Indians 2009 Rule 5 Draft Preview
December 9, 2009
Looking at how things stand right now, it looks like if the Indians lose anyone it will be a pitcher or two. There are a lot of solid arms available, though very little as far as upside goes. There are only but two or three position players who may get any consideration, if even that.
With that in mind, here is a last minute look at the ten players in the Indians system who could draw the most interest:
1. Neil Wagner (RHP - Akron)
2009: 1-3, 2.95 ERA, 46 G, 61.0 IP, 48 H, 3 HR, 32 BB, 69 K
This may come as somewhat of a surprise to list Wagner as the most likely player taken from the Indians, but what makes him so attractive is his upper 90s fastball that sits 93-95 MPH and has reached as high as 98 MPH. His two secondary offerings a split changeup and slider are only average at best, but they can be effective when he is throwing his fastball for strikes. He is versatile and can handle any bullpen role, and it appears the light maybe finally went on based on his awesome second half finish this year at Akron: 1-1, 0.77 ERA, 17 G, 23.1 IP, 12 H, 8 BB, 34 K, 1.92 GO/AO. With his big fastball and an ability to avoid the long ball (career 11 HR allowed in 233.1 IP), Wagner looks to have the best chance to be taken to see what he can do and if there is potential for improved command and development of his other pitches.
2. Steven Wright (RHP – Akron):
2009: 10-0, 2.48 ERA, 38 G, 87.0 IP, 77 H, 1 HR, 20 BB, 68 K
Wright is actually a little more advanced and polished as a pitcher than Wagner, but the difference between the two is Wagner has the big fastball while Wright doesn’t. Even still, Wright can get it up to 93 MPH at times, but his bread and butter pitch is a nasty plus slider. His fastball-slider mix is very good, and he also throws a curveball and changeup in addition to those pitches to help keep batters honest. He is a strike thrower as in 349.0 career minor league innings he has only walked 91 batters good for a 2.3 BB/9 ratio. This past season he was also one of the hardest pitchers in the Eastern League to hit a home run off of as he yielded just one home run all year in 87.0 innings pitched. Wright doesn’t have much upside to be a backend of the bullpen reliever so teams may pass on him because of this, but if they want a quality arm that looks like he can pitch middle relief in the big leagues for a good amount of time then someone may take a shot on him.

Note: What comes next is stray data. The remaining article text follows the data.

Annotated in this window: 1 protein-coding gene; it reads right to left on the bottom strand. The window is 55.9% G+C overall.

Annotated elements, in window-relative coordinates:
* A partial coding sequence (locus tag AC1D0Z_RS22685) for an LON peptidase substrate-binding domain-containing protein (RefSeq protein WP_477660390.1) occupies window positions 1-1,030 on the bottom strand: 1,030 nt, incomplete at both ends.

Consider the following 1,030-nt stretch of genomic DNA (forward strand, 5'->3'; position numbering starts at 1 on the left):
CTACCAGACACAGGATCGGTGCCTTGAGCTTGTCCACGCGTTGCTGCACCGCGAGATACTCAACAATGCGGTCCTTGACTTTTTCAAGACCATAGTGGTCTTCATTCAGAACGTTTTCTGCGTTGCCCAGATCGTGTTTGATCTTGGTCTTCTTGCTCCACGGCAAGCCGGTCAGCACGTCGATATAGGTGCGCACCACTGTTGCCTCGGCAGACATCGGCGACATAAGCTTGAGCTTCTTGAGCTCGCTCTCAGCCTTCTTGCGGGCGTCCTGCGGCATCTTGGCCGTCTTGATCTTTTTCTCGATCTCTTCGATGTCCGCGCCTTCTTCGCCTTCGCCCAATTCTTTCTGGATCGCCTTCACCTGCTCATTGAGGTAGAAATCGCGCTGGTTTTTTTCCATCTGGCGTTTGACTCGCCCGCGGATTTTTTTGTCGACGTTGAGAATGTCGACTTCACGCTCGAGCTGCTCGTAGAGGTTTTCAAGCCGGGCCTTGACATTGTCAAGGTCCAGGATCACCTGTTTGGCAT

3. Yohan Pino (RHP – Columbus)
2009: 9-3, 2.83 ERA, 42 G (14 GS), 127.0 IP, 110 H, 9 HR, 29 BB, 122 K
The Indians picked up Pino in mid-August as the player to be named in the Carl Pavano trade to the Twins. He is the most major league ready pitcher on the Indians eligibles list, and is very durable with the resiliency to handle any role. He doesn’t have the big arm teams may covet in the draft as his fastball sits at 89-91 MPH, but he complements it with a plus curveball and average slider. He gets good sink with the fastball and has the ability to change speed as well as command and control all of his pitches. His readiness combined with his versatility to pitch in either a bullpen, swing, or starting role may be of interest to some teams.